Our family owned six acres (or maybe it was five). If you went down the road, past the cave, you came to a field. At one time this was a cornfield, but Dad and Mom had the field made into a baseball diamond. No, it wasn’t the Field of Dreams – but still the people came. Sometimes people from church would come out on a Friday night, play baseball, roast hot dogs and then sing and have devotions around a huge bond fire.
I have lots of other memories, too: Dad dictating his children’s books to Mom; walking around our property with Dad as he destroyed the destructive tent caterpillars with a a homemade torch; growing my own zinnia and marigold garden in a little patch outside the back side door (seen in the top house picture); the lilac bush in front providing a perfect haven to sit underneath and read. Which is why I think I am so obsessed with lilacs to this day. Which is why we now have seven lilac bushes in our yard – all different colors. (You can kind of see the bush in the picture – I think this was taken in the spring and it is just beginning to bloom)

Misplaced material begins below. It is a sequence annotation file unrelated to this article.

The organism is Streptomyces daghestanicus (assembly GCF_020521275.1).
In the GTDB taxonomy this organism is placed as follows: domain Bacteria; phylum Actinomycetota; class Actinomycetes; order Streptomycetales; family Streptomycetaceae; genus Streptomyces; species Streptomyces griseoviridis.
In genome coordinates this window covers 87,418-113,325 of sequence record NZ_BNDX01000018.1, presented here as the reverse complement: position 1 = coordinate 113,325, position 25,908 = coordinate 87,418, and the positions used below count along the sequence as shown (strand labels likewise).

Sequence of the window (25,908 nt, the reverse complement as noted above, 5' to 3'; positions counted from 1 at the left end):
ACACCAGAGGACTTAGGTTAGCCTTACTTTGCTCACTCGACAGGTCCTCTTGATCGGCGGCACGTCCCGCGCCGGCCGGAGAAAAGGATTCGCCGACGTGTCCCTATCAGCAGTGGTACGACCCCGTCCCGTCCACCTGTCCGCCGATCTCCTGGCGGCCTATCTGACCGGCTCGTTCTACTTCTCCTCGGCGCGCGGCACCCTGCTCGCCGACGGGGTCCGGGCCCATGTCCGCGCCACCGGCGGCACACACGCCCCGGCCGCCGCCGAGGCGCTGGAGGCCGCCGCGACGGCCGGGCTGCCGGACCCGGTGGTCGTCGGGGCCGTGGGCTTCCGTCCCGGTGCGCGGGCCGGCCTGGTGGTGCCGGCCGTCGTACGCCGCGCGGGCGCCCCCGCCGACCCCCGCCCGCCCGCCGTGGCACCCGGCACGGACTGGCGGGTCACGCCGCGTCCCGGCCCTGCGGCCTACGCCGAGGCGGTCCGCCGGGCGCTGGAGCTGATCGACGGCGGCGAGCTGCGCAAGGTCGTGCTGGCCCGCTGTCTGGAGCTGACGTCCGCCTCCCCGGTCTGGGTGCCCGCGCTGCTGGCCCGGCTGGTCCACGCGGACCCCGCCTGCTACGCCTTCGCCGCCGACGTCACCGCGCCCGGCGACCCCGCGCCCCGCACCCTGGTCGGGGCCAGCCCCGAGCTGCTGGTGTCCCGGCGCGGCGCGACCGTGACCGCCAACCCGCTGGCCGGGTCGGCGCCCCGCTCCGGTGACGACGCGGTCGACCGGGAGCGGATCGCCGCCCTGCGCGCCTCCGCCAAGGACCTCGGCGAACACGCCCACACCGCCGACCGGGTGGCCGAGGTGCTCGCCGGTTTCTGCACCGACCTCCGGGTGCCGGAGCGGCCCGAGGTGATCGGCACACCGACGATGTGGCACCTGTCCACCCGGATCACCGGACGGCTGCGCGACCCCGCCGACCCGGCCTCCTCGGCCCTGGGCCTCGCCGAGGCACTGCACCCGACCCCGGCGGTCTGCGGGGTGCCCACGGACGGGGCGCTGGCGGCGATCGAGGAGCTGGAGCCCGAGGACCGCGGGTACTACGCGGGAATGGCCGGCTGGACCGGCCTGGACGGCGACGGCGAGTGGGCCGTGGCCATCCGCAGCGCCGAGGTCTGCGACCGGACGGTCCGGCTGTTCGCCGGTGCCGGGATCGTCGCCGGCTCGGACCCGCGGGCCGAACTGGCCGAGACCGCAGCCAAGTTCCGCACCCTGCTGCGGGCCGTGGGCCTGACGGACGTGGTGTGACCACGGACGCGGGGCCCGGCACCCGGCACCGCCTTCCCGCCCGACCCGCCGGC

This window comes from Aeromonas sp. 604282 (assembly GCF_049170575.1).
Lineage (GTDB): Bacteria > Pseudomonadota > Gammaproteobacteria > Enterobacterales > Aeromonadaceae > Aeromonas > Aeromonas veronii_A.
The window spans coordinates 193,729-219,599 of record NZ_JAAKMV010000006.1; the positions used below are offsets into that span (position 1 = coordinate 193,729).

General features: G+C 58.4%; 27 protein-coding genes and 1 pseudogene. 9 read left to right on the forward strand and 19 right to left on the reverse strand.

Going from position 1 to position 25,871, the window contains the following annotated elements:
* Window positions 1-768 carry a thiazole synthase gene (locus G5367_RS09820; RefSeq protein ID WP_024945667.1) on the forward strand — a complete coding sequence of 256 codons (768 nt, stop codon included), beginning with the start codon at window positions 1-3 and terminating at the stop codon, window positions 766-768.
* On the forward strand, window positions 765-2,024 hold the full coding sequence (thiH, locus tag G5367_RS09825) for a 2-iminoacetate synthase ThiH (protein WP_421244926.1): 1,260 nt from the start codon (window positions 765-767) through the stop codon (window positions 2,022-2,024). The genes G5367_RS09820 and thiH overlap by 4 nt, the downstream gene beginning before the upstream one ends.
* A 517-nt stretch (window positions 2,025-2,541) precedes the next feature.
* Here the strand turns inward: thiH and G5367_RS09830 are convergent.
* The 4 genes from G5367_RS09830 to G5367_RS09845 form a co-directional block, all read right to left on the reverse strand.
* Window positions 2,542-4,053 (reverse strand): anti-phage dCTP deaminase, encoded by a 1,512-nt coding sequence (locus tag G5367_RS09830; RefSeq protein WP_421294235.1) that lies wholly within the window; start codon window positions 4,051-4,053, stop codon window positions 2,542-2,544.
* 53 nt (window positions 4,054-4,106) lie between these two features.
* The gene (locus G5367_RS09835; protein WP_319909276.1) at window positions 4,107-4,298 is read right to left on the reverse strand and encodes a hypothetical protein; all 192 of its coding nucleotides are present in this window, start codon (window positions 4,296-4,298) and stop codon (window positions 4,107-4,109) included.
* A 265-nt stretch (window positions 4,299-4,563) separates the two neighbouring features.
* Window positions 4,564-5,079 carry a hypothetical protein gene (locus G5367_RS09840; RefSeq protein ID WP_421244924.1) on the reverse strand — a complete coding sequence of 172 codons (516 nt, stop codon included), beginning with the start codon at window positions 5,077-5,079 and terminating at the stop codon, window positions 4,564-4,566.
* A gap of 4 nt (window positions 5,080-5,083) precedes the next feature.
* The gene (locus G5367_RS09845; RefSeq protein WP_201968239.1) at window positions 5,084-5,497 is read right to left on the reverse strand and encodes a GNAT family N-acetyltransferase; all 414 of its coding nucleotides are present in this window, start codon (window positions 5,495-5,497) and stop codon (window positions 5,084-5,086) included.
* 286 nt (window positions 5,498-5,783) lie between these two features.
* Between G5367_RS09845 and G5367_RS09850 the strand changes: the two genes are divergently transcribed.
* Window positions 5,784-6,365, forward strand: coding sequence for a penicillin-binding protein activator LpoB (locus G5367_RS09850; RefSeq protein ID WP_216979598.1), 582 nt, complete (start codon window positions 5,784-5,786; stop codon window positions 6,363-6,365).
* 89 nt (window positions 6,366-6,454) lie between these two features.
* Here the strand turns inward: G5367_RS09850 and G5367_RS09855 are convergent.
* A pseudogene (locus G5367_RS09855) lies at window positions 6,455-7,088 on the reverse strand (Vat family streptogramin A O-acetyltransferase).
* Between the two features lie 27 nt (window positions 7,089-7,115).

Even though we were isolated, Sinking Valley never felt isolated. Since Dad was a pastor, we made the eleven mile trip to town probably five out of seven days each week so we were always coming and going and we were always around a lot of people.
I went to school in Tyrone, taking the bus eleven miles the opposite direction through more scenic country. I remember one morning on the bus sitting behind a high school kid wearing a Penn State jacket. I spent the eleven miles learning how to spell Pennsylvania – and to this day spell it with a sing-songy quickness I memorized that morning.
And then one weekend Dad took a trip to Chicago to speak at a church and the next thing I knew, I was leaving Pennsylvania and moving to the suburbs. My parents quickly sold the house to a family from church.
I cried. And I cried some more. I did NOT want to leave the mountains.
Not until I was older did I learn my parents weren’t that excited about leaving the house either. Dad promised Mom we would only stay in the Midwest for five years and then go back East where we were from. But by the time Dad left the church – I was married and had two kids. And … our entire family still lives here.
But there is a sequel to this story.